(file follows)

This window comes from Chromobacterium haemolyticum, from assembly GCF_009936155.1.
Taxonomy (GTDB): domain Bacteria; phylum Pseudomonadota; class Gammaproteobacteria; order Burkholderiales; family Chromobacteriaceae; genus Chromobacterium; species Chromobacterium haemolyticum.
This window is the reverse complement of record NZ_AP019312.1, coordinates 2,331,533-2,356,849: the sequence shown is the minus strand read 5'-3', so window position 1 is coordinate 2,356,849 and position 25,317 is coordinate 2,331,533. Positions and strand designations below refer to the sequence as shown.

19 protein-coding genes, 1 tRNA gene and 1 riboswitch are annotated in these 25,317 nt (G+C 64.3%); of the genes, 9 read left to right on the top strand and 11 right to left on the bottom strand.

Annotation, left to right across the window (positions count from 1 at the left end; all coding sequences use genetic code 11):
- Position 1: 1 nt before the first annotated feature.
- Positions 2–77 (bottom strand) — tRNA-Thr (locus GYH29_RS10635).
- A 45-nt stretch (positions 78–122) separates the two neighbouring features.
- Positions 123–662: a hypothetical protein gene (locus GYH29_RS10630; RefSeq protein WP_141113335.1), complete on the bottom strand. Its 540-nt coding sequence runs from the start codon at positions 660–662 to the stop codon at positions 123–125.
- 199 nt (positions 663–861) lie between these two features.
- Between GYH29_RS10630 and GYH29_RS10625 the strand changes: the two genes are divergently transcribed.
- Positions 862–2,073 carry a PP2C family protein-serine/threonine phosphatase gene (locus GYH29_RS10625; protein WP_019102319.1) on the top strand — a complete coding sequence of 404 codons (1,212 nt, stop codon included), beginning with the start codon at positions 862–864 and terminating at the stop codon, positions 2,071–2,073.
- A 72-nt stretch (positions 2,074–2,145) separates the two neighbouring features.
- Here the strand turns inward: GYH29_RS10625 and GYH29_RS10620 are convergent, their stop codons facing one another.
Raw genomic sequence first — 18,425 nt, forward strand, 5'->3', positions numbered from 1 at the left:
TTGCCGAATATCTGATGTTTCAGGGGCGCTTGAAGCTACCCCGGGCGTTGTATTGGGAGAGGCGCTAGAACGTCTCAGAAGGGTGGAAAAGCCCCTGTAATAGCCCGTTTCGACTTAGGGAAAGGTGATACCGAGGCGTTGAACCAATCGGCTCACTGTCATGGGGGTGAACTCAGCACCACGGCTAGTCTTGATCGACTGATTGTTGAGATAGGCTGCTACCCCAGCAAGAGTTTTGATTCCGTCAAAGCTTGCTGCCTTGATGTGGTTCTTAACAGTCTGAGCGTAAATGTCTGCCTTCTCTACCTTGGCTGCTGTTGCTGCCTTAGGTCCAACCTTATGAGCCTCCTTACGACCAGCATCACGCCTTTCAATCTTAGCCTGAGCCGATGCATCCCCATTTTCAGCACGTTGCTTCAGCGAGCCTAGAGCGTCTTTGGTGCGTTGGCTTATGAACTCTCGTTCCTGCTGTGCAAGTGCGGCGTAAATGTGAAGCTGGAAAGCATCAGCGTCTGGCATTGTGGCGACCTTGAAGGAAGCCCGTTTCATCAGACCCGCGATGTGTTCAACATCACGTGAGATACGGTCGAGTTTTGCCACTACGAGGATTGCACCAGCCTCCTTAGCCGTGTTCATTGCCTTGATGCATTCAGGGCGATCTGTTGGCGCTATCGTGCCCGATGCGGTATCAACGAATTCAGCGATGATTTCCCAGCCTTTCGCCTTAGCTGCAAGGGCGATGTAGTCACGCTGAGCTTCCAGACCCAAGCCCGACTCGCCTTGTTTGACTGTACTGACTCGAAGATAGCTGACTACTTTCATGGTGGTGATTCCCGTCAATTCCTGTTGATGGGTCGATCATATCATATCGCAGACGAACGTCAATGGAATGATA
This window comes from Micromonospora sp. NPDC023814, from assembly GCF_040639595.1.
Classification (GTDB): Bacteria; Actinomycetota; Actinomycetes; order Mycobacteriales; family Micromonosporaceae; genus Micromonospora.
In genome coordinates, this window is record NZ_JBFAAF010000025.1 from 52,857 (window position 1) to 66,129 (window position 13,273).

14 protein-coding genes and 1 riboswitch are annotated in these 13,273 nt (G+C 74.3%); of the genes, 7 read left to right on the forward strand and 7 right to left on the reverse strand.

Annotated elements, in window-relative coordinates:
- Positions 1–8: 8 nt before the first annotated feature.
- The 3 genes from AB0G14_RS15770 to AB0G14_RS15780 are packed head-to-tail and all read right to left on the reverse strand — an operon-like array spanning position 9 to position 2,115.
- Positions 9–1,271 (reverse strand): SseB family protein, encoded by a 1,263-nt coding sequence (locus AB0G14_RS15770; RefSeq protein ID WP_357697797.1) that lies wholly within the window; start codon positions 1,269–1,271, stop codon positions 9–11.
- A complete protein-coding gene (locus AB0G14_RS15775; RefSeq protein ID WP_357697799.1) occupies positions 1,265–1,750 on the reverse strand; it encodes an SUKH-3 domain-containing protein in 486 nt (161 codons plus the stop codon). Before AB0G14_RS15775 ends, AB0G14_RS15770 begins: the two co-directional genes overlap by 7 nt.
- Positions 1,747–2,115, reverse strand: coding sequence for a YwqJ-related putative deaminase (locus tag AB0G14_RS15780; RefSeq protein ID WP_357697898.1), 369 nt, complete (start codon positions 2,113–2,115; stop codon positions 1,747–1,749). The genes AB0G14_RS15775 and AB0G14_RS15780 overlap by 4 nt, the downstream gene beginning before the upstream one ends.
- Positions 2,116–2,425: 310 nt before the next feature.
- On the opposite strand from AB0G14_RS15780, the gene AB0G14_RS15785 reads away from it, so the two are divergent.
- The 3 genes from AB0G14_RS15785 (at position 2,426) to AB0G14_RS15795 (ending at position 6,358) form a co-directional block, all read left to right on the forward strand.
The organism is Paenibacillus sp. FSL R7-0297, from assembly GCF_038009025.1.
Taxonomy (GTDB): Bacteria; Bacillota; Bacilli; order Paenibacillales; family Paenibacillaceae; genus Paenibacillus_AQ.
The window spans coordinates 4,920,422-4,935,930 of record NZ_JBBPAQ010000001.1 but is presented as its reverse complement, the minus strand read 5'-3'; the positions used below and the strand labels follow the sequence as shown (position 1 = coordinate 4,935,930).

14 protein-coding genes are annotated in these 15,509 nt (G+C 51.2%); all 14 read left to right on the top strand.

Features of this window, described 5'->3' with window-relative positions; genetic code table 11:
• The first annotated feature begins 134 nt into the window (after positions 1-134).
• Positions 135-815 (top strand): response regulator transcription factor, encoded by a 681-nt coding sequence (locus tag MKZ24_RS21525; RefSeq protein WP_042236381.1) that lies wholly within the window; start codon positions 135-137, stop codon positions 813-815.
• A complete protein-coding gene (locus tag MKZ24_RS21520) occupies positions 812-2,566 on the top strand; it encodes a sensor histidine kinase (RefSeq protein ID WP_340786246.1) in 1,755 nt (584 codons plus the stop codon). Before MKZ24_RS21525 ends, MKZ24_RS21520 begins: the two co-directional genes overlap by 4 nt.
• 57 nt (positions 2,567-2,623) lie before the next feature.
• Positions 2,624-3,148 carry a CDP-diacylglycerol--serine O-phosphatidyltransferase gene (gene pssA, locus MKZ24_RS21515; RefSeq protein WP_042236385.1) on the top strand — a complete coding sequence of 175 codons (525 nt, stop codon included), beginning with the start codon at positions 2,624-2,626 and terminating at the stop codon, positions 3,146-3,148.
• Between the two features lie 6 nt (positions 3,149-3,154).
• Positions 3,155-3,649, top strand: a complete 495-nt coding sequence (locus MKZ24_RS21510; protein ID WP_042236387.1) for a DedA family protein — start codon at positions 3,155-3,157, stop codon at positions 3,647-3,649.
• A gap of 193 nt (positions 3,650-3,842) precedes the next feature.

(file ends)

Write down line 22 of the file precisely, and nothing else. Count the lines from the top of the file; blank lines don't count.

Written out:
- Positions 1–8: 8 nt before the first annotated feature.